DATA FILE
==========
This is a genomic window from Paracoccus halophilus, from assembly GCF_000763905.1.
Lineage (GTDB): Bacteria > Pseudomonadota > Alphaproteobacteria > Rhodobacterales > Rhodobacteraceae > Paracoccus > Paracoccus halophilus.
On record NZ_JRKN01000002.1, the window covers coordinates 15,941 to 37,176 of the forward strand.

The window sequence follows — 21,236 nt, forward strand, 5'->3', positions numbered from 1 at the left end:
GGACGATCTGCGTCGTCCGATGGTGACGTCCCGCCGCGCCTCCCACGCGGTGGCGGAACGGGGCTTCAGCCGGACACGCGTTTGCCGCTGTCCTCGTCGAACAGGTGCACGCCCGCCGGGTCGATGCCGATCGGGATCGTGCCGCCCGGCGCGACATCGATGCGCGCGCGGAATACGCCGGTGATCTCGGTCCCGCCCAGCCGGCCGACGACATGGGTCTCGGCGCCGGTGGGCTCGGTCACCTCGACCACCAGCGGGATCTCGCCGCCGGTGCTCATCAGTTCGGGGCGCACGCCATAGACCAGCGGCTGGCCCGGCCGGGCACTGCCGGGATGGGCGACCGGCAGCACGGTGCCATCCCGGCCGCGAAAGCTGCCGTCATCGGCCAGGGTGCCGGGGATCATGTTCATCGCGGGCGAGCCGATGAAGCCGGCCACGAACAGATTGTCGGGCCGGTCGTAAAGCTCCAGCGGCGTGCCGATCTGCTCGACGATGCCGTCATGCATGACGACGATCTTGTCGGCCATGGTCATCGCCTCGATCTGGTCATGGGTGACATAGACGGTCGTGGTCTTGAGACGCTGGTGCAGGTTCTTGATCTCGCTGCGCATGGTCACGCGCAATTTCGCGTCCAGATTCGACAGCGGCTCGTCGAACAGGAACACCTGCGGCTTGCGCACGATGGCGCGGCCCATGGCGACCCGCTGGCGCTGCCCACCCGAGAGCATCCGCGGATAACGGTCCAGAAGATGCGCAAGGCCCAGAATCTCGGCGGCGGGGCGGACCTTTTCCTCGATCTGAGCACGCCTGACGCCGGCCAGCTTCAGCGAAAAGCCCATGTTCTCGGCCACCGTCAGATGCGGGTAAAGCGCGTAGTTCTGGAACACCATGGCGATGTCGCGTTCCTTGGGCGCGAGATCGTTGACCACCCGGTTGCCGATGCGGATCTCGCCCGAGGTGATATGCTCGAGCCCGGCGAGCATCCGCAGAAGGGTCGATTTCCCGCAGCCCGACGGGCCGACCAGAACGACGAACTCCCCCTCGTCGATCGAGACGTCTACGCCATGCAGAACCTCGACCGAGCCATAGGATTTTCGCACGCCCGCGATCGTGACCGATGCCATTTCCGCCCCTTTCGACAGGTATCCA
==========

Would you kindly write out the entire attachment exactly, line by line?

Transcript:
This is a genomic window from Paracoccus halophilus, from assembly GCF_000763905.1.
Lineage (GTDB): Bacteria > Pseudomonadota > Alphaproteobacteria > Rhodobacterales > Rhodobacteraceae > Paracoccus > Paracoccus halophilus.
On record NZ_JRKN01000002.1, the window covers coordinates 15,941 to 37,176 of the forward strand.

The window sequence follows — 21,236 nt, forward strand, 5'->3', positions numbered from 1 at the left end:
GGACGATCTGCGTCGTCCGATGGTGACGTCCCGCCGCGCCTCCCACGCGGTGGCGGAACGGGGCTTCAGCCGGACACGCGTTTGCCGCTGTCCTCGTCGAACAGGTGCACGCCCGCCGGGTCGATGCCGATCGGGATCGTGCCGCCCGGCGCGACATCGATGCGCGCGCGGAATACGCCGGTGATCTCGGTCCCGCCCAGCCGGCCGACGACATGGGTCTCGGCGCCGGTGGGCTCGGTCACCTCGACCACCAGCGGGATCTCGCCGCCGGTGCTCATCAGTTCGGGGCGCACGCCATAGACCAGCGGCTGGCCCGGCCGGGCACTGCCGGGATGGGCGACCGGCAGCACGGTGCCATCCCGGCCGCGAAAGCTGCCGTCATCGGCCAGGGTGCCGGGGATCATGTTCATCGCGGGCGAGCCGATGAAGCCGGCCACGAACAGATTGTCGGGCCGGTCGTAAAGCTCCAGCGGCGTGCCGATCTGCTCGACGATGCCGTCATGCATGACGACGATCTTGTCGGCCATGGTCATCGCCTCGATCTGGTCATGGGTGACATAGACGGTCGTGGTCTTGAGACGCTGGTGCAGGTTCTTGATCTCGCTGCGCATGGTCACGCGCAATTTCGCGTCCAGATTCGACAGCGGCTCGTCGAACAGGAACACCTGCGGCTTGCGCACGATGGCGCGGCCCATGGCGACCCGCTGGCGCTGCCCACCCGAGAGCATCCGCGGATAACGGTCCAGAAGATGCGCAAGGCCCAGAATCTCGGCGGCGGGGCGGACCTTTTCCTCGATCTGAGCACGCCTGACGCCGGCCAGCTTCAGCGAAAAGCCCATGTTCTCGGCCACCGTCAGATGCGGGTAAAGCGCGTAGTTCTGGAACACCATGGCGATGTCGCGTTCCTTGGGCGCGAGATCGTTGACCACCCGGTTGCCGATGCGGATCTCGCCCGAGGTGATATGCTCGAGCCCGGCGAGCATCCGCAGAAGGGTCGATTTCCCGCAGCCCGACGGGCCGACCAGAACGACGAACTCCCCCTCGTCGATCGAGACGTCTACGCCATGCAGAACCTCGACCGAGCCATAGGATTTTCGCACGCCCGCGATCGTGACCGATGCCATTTCCGCCCCTTTCGACAGGTATCCA